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Why it makes no sense is because centre of mass (COM) is a place where the mass of the whole body is present. Why can't we think like this: "When the semicircular wire is stretched and made to a straight wire the COM will be at the centre, right?". But COM of semicircular wire is $2R/\pi$ from the centre.

If we think in real life the COM of semicircular wire is in air? What? Can anyone please explain it to me? Or is the way I am thinking wrong?

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    $\begingroup$ Where do you think the COM of a circular ring is, or should be? $\endgroup$ – G. Smith Sep 30 at 19:54
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    $\begingroup$ The COM does not have to be in the body of mass. Look at a horse shoe. $\endgroup$ – Adrian Howard Sep 30 at 21:04
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    $\begingroup$ Can you hold the circular ring at the centre? No. As with the semicircular wire, there’s just air there. Are you concerned about the COM being in air for a ring? $\endgroup$ – G. Smith Sep 30 at 21:59
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    $\begingroup$ Yes, that’s right. $\endgroup$ – G. Smith Oct 1 at 5:25
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    $\begingroup$ The answers have many counter cases, but I find one particularly useful. Given any object whose COM is "in" the object, you can easily construct an object whose COM is outside of the object by simply removing a bit of material around the COM. Start with any object you please. $\endgroup$ – Cort Ammon Oct 1 at 9:04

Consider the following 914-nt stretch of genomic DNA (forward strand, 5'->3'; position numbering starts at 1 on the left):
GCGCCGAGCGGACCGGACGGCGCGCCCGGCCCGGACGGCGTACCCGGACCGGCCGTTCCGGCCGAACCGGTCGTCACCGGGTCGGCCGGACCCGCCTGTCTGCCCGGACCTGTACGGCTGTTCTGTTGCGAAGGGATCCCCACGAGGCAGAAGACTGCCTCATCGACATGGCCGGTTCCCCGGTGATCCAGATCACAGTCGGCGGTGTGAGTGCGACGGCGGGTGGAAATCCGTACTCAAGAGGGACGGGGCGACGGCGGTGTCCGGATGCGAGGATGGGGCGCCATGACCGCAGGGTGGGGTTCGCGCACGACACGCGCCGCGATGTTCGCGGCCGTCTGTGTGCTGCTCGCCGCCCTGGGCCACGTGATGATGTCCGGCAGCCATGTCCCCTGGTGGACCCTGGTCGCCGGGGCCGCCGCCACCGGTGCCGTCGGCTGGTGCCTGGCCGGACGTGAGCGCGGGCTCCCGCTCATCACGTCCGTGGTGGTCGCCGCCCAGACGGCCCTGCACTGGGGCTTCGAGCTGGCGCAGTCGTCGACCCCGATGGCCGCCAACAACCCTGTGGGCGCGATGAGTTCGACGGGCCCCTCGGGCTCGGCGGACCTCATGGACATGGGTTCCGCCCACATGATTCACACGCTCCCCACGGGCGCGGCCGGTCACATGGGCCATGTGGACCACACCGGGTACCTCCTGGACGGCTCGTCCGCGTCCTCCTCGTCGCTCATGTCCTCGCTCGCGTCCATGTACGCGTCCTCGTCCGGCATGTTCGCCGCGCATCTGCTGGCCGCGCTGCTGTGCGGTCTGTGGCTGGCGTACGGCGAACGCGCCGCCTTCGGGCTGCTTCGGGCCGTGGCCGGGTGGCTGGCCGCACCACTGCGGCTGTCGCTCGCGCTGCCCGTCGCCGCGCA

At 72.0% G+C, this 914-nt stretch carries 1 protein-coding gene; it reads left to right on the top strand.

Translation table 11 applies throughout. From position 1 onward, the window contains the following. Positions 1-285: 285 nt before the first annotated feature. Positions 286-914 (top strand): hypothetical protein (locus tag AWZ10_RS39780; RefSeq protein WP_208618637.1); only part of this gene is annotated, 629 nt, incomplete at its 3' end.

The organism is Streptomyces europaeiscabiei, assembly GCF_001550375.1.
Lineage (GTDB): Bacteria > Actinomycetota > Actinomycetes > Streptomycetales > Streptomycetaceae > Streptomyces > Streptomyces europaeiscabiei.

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Why does it make no sense because centre of mass(COM) is a place where the mass of the whole body is present.

This is not true in general, and really is only true for a point mass, as by definition all of its mass is located at a single point. For an extended body or a system of particles the center of mass is not where all of the mass is present. For example, not all of your mass is located at a single point; it is located all throughout your body.

Why can't we think like this 'When the semicircular is streched and made to a straight wire the COM will be at the centre right? 'But COM of semicircular wire is 2R/3.14 ,from the centre. If we think in real life the COM of semicircular wire is in air? What?? can anyone please explain it to me ?

Yes, at first it is odd to think about the center of mass not being located where any mass is, but it follows directly from the definition of center of mass.

The center of mass of a system is just a weighted average of the position of the masses in the system, where the weights are the masses of each part of the system. For a discrete set of $N$ point masses, we have

$$\mathbf r_\text{COM}=\frac{\sum_{i=1}^Nm_i\mathbf r_i}{\sum_{i=1}^Nm_i}$$

and for a continuous mass distribution with density function $\rho(\mathbf r)$ we have